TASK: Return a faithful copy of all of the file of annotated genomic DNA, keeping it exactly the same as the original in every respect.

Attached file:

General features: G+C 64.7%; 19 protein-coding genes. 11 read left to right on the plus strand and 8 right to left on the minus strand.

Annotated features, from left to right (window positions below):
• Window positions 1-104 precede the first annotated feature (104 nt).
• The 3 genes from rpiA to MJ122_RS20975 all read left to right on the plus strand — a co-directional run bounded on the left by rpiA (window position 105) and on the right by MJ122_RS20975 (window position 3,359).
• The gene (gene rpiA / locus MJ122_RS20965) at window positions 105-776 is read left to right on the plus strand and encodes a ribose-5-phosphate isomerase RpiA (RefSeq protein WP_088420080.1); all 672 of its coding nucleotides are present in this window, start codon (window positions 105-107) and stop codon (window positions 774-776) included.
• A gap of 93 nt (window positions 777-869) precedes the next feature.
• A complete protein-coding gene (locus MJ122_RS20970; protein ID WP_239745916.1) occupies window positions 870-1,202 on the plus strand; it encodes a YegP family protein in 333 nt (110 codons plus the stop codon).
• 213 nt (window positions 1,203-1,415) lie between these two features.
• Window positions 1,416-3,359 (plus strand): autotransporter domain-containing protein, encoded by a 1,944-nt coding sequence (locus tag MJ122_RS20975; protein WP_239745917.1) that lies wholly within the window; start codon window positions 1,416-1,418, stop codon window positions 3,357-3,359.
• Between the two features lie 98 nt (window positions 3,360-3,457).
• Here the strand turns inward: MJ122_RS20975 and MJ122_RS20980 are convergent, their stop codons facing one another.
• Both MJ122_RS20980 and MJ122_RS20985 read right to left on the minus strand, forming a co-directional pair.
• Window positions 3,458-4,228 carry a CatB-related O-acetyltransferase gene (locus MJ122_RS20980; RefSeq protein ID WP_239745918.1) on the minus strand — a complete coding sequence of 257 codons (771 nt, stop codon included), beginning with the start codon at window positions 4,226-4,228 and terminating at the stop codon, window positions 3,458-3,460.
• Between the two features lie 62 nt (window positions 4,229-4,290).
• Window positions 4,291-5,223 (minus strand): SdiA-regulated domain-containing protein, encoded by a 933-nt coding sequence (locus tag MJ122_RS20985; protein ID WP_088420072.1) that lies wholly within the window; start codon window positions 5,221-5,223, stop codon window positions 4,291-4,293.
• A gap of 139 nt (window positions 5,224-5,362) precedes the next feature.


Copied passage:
General features: G+C 64.7%; 19 protein-coding genes. 11 read left to right on the plus strand and 8 right to left on the minus strand.

Annotated features, from left to right (window positions below):
• Window positions 1-104 precede the first annotated feature (104 nt).
• The 3 genes from rpiA to MJ122_RS20975 all read left to right on the plus strand — a co-directional run bounded on the left by rpiA (window position 105) and on the right by MJ122_RS20975 (window position 3,359).
• The gene (gene rpiA / locus MJ122_RS20965) at window positions 105-776 is read left to right on the plus strand and encodes a ribose-5-phosphate isomerase RpiA (RefSeq protein WP_088420080.1); all 672 of its coding nucleotides are present in this window, start codon (window positions 105-107) and stop codon (window positions 774-776) included.
• A gap of 93 nt (window positions 777-869) precedes the next feature.
• A complete protein-coding gene (locus MJ122_RS20970; protein ID WP_239745916.1) occupies window positions 870-1,202 on the plus strand; it encodes a YegP family protein in 333 nt (110 codons plus the stop codon).
• 213 nt (window positions 1,203-1,415) lie between these two features.
• Window positions 1,416-3,359 (plus strand): autotransporter domain-containing protein, encoded by a 1,944-nt coding sequence (locus tag MJ122_RS20975; protein WP_239745917.1) that lies wholly within the window; start codon window positions 1,416-1,418, stop codon window positions 3,357-3,359.
• Between the two features lie 98 nt (window positions 3,360-3,457).
• Here the strand turns inward: MJ122_RS20975 and MJ122_RS20980 are convergent, their stop codons facing one another.
• Both MJ122_RS20980 and MJ122_RS20985 read right to left on the minus strand, forming a co-directional pair.
• Window positions 3,458-4,228 carry a CatB-related O-acetyltransferase gene (locus MJ122_RS20980; RefSeq protein ID WP_239745918.1) on the minus strand — a complete coding sequence of 257 codons (771 nt, stop codon included), beginning with the start codon at window positions 4,226-4,228 and terminating at the stop codon, window positions 3,458-3,460.
• Between the two features lie 62 nt (window positions 4,229-4,290).
• Window positions 4,291-5,223 (minus strand): SdiA-regulated domain-containing protein, encoded by a 933-nt coding sequence (locus tag MJ122_RS20985; protein ID WP_088420072.1) that lies wholly within the window; start codon window positions 5,221-5,223, stop codon window positions 4,291-4,293.
• A gap of 139 nt (window positions 5,224-5,362) precedes the next feature.